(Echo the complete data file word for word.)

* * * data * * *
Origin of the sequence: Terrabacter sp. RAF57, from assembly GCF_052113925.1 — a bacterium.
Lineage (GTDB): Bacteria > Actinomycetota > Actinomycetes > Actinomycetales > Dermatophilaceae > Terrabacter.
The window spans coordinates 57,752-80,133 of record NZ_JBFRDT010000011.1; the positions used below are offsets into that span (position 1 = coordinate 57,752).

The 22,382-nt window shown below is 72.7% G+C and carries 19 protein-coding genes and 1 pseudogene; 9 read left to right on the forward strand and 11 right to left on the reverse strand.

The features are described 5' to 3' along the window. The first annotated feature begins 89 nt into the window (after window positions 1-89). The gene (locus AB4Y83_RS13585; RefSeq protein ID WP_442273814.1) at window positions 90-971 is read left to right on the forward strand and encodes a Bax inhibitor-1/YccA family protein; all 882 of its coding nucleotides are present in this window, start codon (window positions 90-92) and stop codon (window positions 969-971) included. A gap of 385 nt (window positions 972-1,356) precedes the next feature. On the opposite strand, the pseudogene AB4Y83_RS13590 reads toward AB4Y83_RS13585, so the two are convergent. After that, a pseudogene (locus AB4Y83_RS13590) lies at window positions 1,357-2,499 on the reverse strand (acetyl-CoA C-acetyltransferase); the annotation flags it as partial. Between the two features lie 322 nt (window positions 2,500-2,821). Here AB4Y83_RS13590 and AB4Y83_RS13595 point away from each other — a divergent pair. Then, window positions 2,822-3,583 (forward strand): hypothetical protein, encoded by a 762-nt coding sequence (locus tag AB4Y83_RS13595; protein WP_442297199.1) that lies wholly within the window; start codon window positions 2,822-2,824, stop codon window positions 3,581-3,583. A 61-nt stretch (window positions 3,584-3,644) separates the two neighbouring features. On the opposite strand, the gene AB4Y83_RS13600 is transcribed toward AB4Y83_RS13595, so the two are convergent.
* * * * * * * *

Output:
Origin of the sequence: Terrabacter sp. RAF57, from assembly GCF_052113925.1 — a bacterium.
Lineage (GTDB): Bacteria > Actinomycetota > Actinomycetes > Actinomycetales > Dermatophilaceae > Terrabacter.
The window spans coordinates 57,752-80,133 of record NZ_JBFRDT010000011.1; the positions used below are offsets into that span (position 1 = coordinate 57,752).

The 22,382-nt window shown below is 72.7% G+C and carries 19 protein-coding genes and 1 pseudogene; 9 read left to right on the forward strand and 11 right to left on the reverse strand.

The features are described 5' to 3' along the window. The first annotated feature begins 89 nt into the window (after window positions 1-89). The gene (locus AB4Y83_RS13585; RefSeq protein ID WP_442273814.1) at window positions 90-971 is read left to right on the forward strand and encodes a Bax inhibitor-1/YccA family protein; all 882 of its coding nucleotides are present in this window, start codon (window positions 90-92) and stop codon (window positions 969-971) included. A gap of 385 nt (window positions 972-1,356) precedes the next feature. On the opposite strand, the pseudogene AB4Y83_RS13590 reads toward AB4Y83_RS13585, so the two are convergent. After that, a pseudogene (locus AB4Y83_RS13590) lies at window positions 1,357-2,499 on the reverse strand (acetyl-CoA C-acetyltransferase); the annotation flags it as partial. Between the two features lie 322 nt (window positions 2,500-2,821). Here AB4Y83_RS13590 and AB4Y83_RS13595 point away from each other — a divergent pair. Then, window positions 2,822-3,583 (forward strand): hypothetical protein, encoded by a 762-nt coding sequence (locus tag AB4Y83_RS13595; protein WP_442297199.1) that lies wholly within the window; start codon window positions 2,822-2,824, stop codon window positions 3,581-3,583. A 61-nt stretch (window positions 3,584-3,644) separates the two neighbouring features. On the opposite strand, the gene AB4Y83_RS13600 is transcribed toward AB4Y83_RS13595, so the two are convergent.